SACRAMENTO, 11/11/20 — It was a brutal year for journalism. More than 200 news organizations cut or furloughed staff and at least 50 outlets completely closed in the past few months. Some of this is due to the pandemic, but mismanagement, online advertising and opportunism by venture capital firms share the blame.
Setting aside the talking heads on cable news, most of us understand the essential work of journalism in our towns and cities to be covering school board meetings, examining county budgets and tracking local utility rates. But this latest round of cuts means there are fewer and fewer reporters covering public meetings, let alone doing the community-knitting work of printing portraits of high school seniors, broadcasting sports scores or interviewing artists.
The pandemic has intensified the debate about how to best save these basic functions of the press. But the loudest voices in this debate are industry insiders, legacy outlets and technology companies — the same people who triggered the crisis we are in today. The clock is ticking; how resources are divvied up now will shape journalism for decades to come. The longer we line up behind establishment solutions to revive local news, the harder it will be to nurture the media communities desperately need and deserve.
For example, many journalists have thrown their weight behind the Local News and Emergency Information Act. It would allow U.S newspaper and broadcasting chains to compete for Paycheck Protection Plan loans. Chains are a huge part of the industry: two-thirds of all daily newspapers are owned by just 25 companies and an estimated 37 percent of full-power local television stations are owned by five companies. These are not the kind of entities that should have access to federal relief funds for the nation’s most vulnerable businesses. Reporters who work at chain newspapers do critical work — there are better ways to support them than this bill.
Here in California, columnist Ken Doctor announced plans to “rebuild” local news nationally, starting in Santa Cruz County with a digital startup backed by Google and the Knight Foundation. His new outlet was profiled by The New York Times before it ever published an article. Doctor told Poynter of his big idea: “I would love to have a good news source for me and my friends.” But a member-supported local news outlet in Santa Cruz — Santa Cruz Local — already exists, and no doubt would benefit from some of the resources that a well-connected person like Doctor marshalls. Santa Cruz Local is a small, scrappy newsroom with three staffers, founded by former reporters of the local newspaper. Since 2019, it has delivered deep reporting on local government and has grown to more than 600 members.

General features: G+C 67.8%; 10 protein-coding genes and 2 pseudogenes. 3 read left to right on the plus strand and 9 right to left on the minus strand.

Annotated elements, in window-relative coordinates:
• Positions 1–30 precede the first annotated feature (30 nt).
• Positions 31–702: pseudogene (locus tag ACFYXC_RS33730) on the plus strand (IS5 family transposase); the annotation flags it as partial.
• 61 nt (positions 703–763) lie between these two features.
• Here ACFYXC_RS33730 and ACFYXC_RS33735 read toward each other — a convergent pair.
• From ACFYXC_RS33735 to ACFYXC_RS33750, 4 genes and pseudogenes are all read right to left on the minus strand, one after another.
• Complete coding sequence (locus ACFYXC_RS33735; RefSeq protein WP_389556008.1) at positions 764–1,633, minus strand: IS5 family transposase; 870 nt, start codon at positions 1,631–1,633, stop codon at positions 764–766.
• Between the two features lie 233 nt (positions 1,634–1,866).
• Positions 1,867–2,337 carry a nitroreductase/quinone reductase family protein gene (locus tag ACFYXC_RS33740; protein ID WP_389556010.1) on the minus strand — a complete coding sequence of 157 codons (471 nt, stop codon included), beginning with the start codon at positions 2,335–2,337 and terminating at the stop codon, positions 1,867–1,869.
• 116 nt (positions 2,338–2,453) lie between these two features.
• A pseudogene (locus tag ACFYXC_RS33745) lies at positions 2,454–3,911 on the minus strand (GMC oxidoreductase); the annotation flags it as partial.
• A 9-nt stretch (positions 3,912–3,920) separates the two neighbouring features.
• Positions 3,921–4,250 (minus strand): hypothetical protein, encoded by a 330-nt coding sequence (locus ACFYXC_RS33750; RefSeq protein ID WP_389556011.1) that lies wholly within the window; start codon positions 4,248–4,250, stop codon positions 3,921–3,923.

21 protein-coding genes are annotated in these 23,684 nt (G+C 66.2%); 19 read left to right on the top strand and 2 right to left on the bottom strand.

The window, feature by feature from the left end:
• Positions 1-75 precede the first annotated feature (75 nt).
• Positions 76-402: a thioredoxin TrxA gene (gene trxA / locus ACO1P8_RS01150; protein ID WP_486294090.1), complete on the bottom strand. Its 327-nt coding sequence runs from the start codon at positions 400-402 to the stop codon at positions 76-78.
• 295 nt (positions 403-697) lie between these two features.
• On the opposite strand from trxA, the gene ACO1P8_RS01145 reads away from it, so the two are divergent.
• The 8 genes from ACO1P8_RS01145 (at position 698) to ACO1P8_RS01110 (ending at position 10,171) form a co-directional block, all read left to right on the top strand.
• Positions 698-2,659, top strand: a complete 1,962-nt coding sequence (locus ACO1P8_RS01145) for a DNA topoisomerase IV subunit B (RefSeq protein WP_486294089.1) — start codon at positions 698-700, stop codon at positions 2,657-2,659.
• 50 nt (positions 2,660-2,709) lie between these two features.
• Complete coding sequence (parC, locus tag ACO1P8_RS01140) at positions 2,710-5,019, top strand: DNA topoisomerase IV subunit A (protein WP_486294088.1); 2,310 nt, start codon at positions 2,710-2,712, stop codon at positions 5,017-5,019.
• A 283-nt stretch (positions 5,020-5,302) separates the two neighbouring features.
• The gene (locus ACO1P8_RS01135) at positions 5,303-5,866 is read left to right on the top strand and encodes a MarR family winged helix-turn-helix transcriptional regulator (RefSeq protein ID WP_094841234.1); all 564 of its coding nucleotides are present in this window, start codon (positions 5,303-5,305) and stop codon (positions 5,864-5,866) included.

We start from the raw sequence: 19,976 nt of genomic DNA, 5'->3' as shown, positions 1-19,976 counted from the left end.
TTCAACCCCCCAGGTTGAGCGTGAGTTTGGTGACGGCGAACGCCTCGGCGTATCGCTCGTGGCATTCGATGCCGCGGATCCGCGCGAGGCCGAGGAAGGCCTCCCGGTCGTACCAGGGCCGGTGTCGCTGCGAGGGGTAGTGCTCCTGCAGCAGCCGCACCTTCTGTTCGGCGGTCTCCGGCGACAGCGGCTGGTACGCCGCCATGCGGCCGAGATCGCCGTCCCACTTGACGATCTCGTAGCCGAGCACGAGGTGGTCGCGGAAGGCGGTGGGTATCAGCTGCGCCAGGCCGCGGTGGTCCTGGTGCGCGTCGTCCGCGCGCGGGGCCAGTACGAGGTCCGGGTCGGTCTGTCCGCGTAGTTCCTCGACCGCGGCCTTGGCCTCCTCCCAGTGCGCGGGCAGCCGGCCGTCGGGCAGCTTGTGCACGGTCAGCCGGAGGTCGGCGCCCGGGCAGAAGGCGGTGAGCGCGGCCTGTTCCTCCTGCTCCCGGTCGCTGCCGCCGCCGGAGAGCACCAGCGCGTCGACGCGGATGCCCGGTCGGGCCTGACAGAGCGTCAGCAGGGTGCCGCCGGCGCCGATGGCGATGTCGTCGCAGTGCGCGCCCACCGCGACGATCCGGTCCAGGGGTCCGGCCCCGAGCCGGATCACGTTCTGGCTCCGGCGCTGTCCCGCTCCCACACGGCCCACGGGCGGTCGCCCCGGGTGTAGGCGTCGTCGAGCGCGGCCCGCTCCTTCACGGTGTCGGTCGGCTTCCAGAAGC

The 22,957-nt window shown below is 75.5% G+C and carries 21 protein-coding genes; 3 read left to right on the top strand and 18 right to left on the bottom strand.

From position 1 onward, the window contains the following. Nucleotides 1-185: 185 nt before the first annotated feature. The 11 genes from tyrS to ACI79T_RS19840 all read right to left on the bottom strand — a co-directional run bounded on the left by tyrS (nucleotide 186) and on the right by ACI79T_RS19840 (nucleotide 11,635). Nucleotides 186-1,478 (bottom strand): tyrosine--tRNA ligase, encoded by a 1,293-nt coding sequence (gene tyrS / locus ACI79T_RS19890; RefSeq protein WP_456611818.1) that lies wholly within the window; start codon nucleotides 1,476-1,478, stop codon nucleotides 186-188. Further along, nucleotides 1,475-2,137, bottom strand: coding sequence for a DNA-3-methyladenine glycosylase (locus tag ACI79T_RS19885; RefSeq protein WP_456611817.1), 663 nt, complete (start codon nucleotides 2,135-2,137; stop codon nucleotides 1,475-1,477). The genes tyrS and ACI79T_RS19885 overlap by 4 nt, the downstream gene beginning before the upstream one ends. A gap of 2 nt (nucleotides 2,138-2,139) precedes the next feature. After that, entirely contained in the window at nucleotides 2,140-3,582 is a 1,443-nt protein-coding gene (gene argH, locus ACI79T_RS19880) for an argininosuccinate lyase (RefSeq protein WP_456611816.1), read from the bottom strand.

Or take Google spending $15 million on a six-week Support Local News campaign in June and July that bought full-page advertisements in The New York Times, Los Angeles Times, and Dallas Morning News. The tech giant did not release a full list of who received the ad buys or why. The ads encouraged people to donate to, subscribe to and advertise with their local news organization. The price tag for this awareness campaign is nearly three times the amount of money the tech giant gave out in innovation grants to media outlets last year. Its next grant cycle is giving away $300,000 grants to support revenue programs for outlets that “elevate underrepresented audiences.” Fifteen million dollars would have paid for fifty such grants.
We argue that efforts to fund and improve local news must follow the leadership of community members — not grant officers or industry insiders — who know what news they need and what sources can be trusted to deliver it. There’s precedent for this: In New Jersey, an organization called Free Press met with thousands of people to discuss how proceeds from the FCC’s spectrum auction could support local news and civic engagement. This process created a public charity that gives grants to improve the civic health of communities through information — including but not limited to professional journalism.